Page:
Digital honeymoons can’t last forever and, while the euphoria of a software purchase may have managers swinging from the treetops (or at least smiling for a healthy second or two), they could land with a bump if they don’t check what is hiding in the undergrowth.
The True Cost of Switching IT Systems
Filter by Categoriesaccounting-and-erp (34) act (16) archive (0) awards (16) blogs (177) tips (116) charity (17) cloud (47) construction (27) crm (36) events (28) in-the-news (0) infor-crm (2) it-infrastructure (12) legal (5) legislation (5) manufacturing (3) dynamics-365 (25) microsoft-dynamics-365-business-central (8) new-releases (6) news (109) office-365 (19) our-people (4) pegasus (2) print-publishing-advertising-industry (1) sage-200 (13) sage-50 (7) sage-crm (2) security (27) service-management (1) technology-in-business (63) trends (16) unite365 (5) xperience-dynamics (36)
Sure, you acquired the new system with efficiencies in mind, but are you mindful of the effort it will take to get you where you want to be?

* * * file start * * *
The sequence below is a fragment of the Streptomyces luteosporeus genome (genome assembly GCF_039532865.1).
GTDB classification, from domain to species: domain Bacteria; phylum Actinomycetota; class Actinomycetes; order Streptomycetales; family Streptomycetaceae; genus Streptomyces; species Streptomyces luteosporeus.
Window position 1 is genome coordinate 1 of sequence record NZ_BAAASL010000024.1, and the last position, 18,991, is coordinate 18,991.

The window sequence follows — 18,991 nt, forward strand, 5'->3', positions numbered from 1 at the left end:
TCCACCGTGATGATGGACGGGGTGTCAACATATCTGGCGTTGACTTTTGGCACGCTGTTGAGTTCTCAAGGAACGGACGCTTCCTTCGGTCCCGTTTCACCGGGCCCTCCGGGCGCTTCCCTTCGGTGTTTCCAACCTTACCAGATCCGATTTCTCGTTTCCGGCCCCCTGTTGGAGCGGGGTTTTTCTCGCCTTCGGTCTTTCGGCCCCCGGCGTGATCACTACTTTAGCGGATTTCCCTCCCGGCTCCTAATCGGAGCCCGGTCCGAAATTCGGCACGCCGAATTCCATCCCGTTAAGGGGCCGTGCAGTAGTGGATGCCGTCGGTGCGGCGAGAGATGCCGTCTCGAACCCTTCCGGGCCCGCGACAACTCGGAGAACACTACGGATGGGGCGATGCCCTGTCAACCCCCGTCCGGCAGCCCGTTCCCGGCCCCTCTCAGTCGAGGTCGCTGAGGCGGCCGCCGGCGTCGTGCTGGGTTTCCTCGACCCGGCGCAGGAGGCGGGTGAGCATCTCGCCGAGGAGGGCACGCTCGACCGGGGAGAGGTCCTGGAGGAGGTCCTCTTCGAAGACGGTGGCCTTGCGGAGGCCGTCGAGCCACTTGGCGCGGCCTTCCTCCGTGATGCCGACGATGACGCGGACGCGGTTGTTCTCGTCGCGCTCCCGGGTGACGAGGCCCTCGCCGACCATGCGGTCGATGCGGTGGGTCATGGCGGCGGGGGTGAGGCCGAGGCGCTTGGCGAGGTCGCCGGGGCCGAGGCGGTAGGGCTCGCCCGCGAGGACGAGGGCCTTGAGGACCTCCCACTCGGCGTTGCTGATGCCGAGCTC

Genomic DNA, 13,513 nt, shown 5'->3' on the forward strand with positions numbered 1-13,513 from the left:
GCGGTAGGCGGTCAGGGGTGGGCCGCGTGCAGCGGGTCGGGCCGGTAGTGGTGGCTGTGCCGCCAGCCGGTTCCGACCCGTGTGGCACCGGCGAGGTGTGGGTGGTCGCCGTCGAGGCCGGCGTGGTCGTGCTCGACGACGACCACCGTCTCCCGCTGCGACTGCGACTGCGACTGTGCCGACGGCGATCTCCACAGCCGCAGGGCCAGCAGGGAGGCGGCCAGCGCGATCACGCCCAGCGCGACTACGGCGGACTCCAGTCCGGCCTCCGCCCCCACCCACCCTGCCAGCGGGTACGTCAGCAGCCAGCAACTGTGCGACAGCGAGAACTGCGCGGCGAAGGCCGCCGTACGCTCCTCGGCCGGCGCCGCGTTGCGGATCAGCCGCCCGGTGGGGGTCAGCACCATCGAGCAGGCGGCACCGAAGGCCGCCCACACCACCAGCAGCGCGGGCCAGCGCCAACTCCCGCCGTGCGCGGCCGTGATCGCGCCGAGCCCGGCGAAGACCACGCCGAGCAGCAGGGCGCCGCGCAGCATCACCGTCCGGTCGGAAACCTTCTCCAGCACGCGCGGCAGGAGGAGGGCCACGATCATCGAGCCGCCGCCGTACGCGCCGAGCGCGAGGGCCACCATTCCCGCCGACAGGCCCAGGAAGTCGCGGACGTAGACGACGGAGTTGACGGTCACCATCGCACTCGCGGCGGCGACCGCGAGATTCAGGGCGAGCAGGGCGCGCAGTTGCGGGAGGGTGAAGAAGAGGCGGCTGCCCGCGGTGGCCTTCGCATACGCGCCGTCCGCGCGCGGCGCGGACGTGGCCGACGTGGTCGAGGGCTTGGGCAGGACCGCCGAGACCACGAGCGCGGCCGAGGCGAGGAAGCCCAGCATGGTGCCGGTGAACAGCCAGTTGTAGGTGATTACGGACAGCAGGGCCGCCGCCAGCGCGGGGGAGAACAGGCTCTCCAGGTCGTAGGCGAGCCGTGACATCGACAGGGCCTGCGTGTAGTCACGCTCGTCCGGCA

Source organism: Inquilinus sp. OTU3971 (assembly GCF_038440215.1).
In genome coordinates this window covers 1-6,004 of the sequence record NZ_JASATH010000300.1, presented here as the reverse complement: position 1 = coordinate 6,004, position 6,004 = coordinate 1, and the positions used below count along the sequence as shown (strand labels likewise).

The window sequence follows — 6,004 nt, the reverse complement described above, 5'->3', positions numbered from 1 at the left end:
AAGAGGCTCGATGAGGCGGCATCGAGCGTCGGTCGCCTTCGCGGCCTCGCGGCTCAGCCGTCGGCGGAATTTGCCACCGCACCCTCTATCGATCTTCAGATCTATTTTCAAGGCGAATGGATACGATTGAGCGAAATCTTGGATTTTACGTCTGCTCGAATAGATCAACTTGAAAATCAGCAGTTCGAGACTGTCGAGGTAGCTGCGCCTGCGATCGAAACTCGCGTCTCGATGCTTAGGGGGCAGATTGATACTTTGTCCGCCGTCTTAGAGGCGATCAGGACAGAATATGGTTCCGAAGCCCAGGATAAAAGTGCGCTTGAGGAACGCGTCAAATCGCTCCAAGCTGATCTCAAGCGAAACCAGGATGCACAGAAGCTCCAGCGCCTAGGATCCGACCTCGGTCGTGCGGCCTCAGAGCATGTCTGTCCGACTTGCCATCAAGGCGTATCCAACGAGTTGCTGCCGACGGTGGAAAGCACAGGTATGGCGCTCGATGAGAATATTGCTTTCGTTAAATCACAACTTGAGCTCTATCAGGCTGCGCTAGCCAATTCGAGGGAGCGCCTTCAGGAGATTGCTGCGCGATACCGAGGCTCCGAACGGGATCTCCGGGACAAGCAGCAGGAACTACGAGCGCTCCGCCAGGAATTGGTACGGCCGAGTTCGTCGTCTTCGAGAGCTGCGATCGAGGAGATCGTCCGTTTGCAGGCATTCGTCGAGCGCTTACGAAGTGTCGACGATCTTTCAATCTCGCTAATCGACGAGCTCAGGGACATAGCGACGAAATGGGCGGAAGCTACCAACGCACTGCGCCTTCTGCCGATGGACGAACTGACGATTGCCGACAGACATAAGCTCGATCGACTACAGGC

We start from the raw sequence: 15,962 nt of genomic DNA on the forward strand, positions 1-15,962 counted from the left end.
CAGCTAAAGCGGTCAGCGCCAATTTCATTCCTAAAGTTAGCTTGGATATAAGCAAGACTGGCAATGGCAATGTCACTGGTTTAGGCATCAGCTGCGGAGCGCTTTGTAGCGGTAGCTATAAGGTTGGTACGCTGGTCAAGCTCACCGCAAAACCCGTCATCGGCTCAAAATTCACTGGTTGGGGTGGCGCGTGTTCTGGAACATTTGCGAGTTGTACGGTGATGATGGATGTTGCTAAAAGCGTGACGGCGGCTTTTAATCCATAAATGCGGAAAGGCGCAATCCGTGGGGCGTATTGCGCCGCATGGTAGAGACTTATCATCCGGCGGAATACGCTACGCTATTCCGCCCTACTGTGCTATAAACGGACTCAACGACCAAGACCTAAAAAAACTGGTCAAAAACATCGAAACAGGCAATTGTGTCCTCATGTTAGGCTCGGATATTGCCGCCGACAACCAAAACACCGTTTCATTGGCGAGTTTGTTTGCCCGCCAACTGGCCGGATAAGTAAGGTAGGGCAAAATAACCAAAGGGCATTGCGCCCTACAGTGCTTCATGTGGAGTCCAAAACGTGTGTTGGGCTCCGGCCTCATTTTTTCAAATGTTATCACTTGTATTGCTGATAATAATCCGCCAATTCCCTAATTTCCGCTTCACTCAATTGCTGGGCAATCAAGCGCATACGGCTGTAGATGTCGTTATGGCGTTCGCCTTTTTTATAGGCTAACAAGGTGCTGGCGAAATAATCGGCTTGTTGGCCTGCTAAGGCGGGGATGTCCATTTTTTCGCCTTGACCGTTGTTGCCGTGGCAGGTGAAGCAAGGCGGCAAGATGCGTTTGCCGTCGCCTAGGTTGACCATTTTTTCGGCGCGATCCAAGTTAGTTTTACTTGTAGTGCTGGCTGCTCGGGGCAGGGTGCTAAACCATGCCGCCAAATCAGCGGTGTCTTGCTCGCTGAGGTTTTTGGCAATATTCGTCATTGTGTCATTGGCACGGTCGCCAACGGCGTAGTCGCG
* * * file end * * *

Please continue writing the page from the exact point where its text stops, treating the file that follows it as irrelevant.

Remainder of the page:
Read on to find out, for the purchasing decision is only a small segment of the task at hand.
An Investment of Human Capital
The monetary outlay is only a tiny brushstroke on a massive canvas. Switching to a new system doesn’t happen overnight, and nothing can happen without you utilising your resources.
The most common trap that organisations fall into is failing to plan the necessary resource, even though the hard yards of organisational integration only really start once the system is bought.
From establishing technical requirements to documenting new processes, at least a few individuals are going to have to do some serious legwork to turn this automated dream-world into a reality. So, identify your team of technical wizards and appoint a project manager to ensure a smooth implementation and adoption process.
According to a survey conducted by Forrester Research, “people” issues are the biggest challenge to successful system implementation. These “people” issues fall into three distinct categories:
- 15% aligning organisation with new ways of working
- 49% slow adoption
- 35% inadequate change management training